Dogs Eating What They Shouldn’t

 

This post was provided to Pet Guardian Angels of America by Bea Potter

 


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Why Do Dogs Eat Things They Shouldn’t? How Can I Prevent Them from Doing So?

Does your dog eat items that aren’t food, like paper, dirt, poop, rocks, or clothes? Are you worried about why they are eating these things, and how you can stop them?

Well, firstly, know that you’re not alone! Many dogs eat non-food items, so many that this is actually a diagnosed condition called ‘pica’ (eating specifically poop is called coprophagia). Whilst if your dog eats non-food items once or twice it’s probably not a big deal, if they regularly eat non-food items, you may want to consult with your vet.

For obvious reasons, eating things that aren’t food can cause health problems in dogs; the items they eat may be toxic, disrupt their digestive processes or get stuck in their intestines! Moreover, it can indicate that there is an underlying health problem causing your dog to eat these things.

Read on to learn about why dogs might have pica and coprophagia, and how you can fix these conditions.

What causes Pica?

Pica is a condition wherein dogs crave for and eat non-food items. Some dogs may eat only one kind of object, whilst others eat a wide range of items – they can eat anything from golf balls to stones, but what seems to be most common is for dogs to eat clothing items belonging to their owners. Socks, underwear and stockings seem to be the most commonly eaten non-food items, followed by dog beds, sofa and cushions, and children’s toys.

“In these cases, it seems that dogs eat them purely due to the scent associated with them,” says Lawson Wood, a dog expert at Simplegrad and Assignment Services. “Pets may be used to eating food smelling like their owners, and associate all items that smell like their owners with feeding time.”

As far as coprophagia is concerned (the ingestion of feces), this can be due to fecal matter containing undigested food and smelling appealing to dogs. Eating poop is not always dangerous and most dogs do it at some point or other – but it can cause stomach problems!

However, there are some more serious causes for pica, which is why you should always consult your vet to find out if there is an underlying problem. These can include nutritional imbalances and malnutrition, hormonal imbalances, diseases like diabetes and thyroid problems. Vets will test for this with blood, urine, stool and digestion/malabsorption tests. They might also have parasites or worms causing them to have a bigger appetite than usual!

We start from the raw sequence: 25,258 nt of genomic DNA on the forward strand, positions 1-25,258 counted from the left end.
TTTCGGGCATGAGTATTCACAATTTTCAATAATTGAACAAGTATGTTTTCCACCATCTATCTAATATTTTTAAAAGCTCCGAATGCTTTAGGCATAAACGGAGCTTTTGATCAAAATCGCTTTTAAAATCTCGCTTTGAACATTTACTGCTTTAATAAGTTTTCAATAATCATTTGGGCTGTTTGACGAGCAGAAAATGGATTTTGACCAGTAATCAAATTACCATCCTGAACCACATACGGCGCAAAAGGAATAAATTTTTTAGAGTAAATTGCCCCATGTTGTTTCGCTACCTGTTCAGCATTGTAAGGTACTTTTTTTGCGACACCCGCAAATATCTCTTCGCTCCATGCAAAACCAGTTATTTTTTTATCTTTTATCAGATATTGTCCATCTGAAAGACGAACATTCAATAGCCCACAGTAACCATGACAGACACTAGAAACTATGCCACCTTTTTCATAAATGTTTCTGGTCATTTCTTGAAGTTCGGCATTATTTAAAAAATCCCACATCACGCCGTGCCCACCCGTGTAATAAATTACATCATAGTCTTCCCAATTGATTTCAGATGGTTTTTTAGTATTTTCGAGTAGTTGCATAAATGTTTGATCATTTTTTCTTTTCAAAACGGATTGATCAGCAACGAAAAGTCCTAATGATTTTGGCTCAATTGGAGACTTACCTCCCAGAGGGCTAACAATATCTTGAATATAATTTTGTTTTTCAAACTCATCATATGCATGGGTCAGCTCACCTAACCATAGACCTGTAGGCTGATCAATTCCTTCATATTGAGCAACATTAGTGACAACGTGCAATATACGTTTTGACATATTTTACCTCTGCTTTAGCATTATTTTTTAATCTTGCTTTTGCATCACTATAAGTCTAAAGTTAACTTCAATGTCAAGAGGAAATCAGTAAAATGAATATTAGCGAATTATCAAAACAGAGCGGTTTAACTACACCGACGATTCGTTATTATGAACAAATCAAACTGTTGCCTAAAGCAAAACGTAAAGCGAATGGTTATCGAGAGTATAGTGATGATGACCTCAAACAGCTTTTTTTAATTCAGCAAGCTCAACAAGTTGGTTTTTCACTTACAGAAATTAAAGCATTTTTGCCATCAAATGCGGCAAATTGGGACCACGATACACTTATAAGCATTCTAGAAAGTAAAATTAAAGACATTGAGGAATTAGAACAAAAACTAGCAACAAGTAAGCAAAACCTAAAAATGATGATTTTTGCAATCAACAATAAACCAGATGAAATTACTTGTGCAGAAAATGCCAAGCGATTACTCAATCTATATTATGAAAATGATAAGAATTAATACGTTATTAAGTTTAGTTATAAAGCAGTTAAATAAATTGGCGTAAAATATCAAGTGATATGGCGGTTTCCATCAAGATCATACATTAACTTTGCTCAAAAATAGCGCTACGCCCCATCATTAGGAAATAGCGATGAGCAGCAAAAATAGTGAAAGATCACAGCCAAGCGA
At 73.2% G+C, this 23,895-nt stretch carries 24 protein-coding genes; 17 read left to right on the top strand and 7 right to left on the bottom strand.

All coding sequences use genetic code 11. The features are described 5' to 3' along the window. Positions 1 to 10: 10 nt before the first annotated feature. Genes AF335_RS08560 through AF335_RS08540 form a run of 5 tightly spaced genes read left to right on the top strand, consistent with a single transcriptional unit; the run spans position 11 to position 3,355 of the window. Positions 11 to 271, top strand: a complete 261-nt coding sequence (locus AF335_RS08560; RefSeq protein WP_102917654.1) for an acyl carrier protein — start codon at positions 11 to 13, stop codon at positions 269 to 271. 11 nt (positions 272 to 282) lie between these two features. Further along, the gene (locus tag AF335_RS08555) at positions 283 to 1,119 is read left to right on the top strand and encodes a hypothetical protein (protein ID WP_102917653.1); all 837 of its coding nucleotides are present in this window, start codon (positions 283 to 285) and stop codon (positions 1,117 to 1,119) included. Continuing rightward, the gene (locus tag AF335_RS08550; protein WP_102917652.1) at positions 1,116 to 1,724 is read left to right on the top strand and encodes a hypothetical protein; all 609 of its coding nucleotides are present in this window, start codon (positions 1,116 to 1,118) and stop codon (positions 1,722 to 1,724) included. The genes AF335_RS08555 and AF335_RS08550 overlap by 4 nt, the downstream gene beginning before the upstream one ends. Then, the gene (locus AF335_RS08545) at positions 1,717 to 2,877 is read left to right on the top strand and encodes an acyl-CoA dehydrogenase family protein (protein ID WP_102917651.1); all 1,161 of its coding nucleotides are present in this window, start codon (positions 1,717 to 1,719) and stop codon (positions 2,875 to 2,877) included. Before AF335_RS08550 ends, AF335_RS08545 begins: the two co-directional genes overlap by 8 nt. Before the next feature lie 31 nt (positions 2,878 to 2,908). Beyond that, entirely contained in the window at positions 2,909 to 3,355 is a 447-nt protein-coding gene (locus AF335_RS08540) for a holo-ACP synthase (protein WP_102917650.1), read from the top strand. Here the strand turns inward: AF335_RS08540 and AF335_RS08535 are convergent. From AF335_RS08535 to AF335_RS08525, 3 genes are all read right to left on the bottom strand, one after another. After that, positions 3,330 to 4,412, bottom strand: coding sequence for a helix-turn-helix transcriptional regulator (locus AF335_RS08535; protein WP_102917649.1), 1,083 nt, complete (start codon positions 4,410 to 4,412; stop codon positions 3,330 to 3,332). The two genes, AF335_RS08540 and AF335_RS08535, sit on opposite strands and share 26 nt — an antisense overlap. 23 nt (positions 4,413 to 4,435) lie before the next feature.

Pica can also be triggered by mental health problems. Emotional issues like separation anxiety and stress can cause dogs to be destructive or self-destructive, and in other cases, animals might be simply bored.

What Can I Do About It?

Pica treatment depends on the underlying cause, so you should first visit your vet and find out why your dog is eating pants!

If there is a health problem, this will need to be remedied by your vet. These are usually the easiest to address: if your dog is malnourished, you will need to add supplements or different food stuffs to their diet. Switching diets, curing parasites and taking medicine are also common fixes.

Dogs with pica might need smaller, more regular meals if they are dealing with digestive mishaps.
If it’s caused by emotional, behavioural issues, you may need to consult a doggy psychologist or professional obedience trainer to combat these issues,” says Saniya Morrison, a writer at Essayroo and Australianhelp. “You will need to treat anxiety and boredom by providing your dog with more stimulation and activities to combat these problems. Try adding extra walks or games into their routine to tire them out. You can also try a wider range of chew toys to keep them, and their mouths, busy!

If no underlying causes of your pooch’s pica can be discovered, you can simply remove items that they like to eat from their reach. Keeping clothes in drawers and hampers works well, as well as keeping the floor clean of toys and other bits and bobs they will chew on. Remember that food safety for dogs begins with their owners – secure your trash, pick your dirty socks up off the floor, and shut doors to the bathroom and kitchen if your dogs are regularly eating household items!

Beatrix Potter is a dog expert at Academic Writing Service and Finance Writing Service UK writing services. Beatrix is a proud owner of French bulldog named Ponch. She also is an online proofreader at Essay Services website.